By default, anyone who knows your username or phone number can send you a message, but you can configure Snapchat to only accept messages from people on your friends list.
Advice: There is severe lack of accountability with Snapchat. I personally love Snapchat, but I'm an adult and I snap the same three people over and over. As a parent and if Snapchat is around when my daughter is older, this is one social media app that I probably won't be letting her use.
This is a really popular app with teenagers (and adults). It lets users send text messages, audio messages, videos, and photos to one or many people. This age minimum of 16 has been set by WhatsApp and I find this app quite pushy, after you sign up it automatically connects you to all the people in your contacts who are also using the app.
My concern with WhatsApp for teenagers is that is has a location feature that reveals the exact spot on a map where any given photograph or video was taken and there is no limitation or enforcement of sharing inappropriate content. Chats in WhatsApp are not deleted, they just become hidden and archived. It also shows people the last time your child used their WhatsApp account and whether your child is online right now.
Advice: Stranger danger… your child can be contacted by someone they don't know. Make sure your child changes their status: Select Settings - Account, and then Privacy. Under status, change it from Everyone (the default setting) to My Contacts. That way, only people they know will be able to see when they last used WhatsApp.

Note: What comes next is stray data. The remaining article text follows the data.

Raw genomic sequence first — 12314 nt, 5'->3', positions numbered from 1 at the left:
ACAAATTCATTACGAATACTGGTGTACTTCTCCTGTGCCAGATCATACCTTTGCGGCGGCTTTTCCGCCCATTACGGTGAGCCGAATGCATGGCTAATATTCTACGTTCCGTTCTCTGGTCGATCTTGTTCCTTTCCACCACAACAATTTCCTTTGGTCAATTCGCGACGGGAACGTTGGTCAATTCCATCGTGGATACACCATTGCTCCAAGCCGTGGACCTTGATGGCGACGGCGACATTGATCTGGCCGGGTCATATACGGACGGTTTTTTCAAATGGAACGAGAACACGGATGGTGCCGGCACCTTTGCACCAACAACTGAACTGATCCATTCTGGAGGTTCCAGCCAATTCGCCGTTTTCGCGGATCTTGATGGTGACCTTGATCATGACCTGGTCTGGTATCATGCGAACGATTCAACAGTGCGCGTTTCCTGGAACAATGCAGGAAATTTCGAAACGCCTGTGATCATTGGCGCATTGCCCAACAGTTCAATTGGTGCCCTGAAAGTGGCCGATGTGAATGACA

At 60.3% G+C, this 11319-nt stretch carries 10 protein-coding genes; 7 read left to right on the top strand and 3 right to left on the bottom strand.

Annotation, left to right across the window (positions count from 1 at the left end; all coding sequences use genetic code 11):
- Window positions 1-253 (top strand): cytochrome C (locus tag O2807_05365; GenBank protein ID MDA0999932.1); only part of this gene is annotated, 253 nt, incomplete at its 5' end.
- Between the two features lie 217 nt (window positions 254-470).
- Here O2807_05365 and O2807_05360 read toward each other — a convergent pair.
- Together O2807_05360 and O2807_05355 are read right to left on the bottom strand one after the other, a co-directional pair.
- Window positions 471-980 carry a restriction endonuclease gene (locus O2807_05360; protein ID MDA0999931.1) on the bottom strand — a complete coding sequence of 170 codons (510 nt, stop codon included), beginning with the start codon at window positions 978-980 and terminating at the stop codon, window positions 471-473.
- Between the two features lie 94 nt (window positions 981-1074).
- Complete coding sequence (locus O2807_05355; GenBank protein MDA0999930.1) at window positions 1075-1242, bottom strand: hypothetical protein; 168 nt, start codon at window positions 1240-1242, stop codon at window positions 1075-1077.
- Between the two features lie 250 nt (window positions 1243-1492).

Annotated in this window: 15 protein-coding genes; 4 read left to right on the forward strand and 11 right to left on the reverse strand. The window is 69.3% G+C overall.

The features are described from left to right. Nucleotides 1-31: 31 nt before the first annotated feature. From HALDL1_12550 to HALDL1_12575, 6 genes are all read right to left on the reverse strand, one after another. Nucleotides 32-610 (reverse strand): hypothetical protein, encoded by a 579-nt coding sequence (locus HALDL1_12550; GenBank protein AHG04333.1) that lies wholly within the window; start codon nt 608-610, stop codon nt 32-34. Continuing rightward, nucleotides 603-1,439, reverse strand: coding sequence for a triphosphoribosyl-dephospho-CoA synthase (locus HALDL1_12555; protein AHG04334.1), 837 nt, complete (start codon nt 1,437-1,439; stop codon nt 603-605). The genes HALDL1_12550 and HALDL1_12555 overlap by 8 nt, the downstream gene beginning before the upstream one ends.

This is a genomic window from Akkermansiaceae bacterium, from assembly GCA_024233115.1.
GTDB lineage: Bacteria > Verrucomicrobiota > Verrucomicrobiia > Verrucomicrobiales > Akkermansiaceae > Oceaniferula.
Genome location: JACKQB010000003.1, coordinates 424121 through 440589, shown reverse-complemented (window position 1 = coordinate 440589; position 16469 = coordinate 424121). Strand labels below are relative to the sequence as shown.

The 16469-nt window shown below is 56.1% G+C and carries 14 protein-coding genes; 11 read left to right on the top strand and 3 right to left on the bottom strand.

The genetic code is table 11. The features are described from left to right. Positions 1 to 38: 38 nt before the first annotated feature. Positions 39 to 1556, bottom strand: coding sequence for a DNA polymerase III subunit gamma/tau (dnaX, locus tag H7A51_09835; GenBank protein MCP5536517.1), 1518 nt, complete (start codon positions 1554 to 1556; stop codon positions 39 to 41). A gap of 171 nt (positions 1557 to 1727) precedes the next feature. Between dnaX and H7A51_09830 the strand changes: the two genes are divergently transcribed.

Make sure location tagging is turned off also. Go into any chat in WhatsApp, tap the plus/arrow icon to the left of the tap box, select "location", a pop up will appear asking to access your location setting. Turn this off.
Musical.ly is aimed at tweens and is a performance and video-sharing social network. "Musers" as Musical.ly users are known, lip-synch to famous songs but also include some original songwriting and singing. Musers, build up a following among friends or share posts publicly.
When a Muser uploads their video, it becomes a "Musical," and other users can leave their comments about it, "like" it, or subscribe to the person's account so they can see more of their content in the future. If an account is not set to "private," Musers can have their Musical's rated and climb their way to the top of in-app popularity charts.
Advice: Many of the music available contains inappropriate language and if you search the hashtags porn can be found. Once you create an account there is no option to delete it. Musical.ly is a difficult one for parents to supervise. If your kids are going to have this app, they have to have their account set to private.
Have your child use your app store account or an account linked to your email, so you'll be notified when an app is downloaded. Anything created or communicated can be cut, altered, pasted, and sent around. Once your kids post something online it's out of your control.
Megan Del Borrello is a mother and the director of Gloss Marketing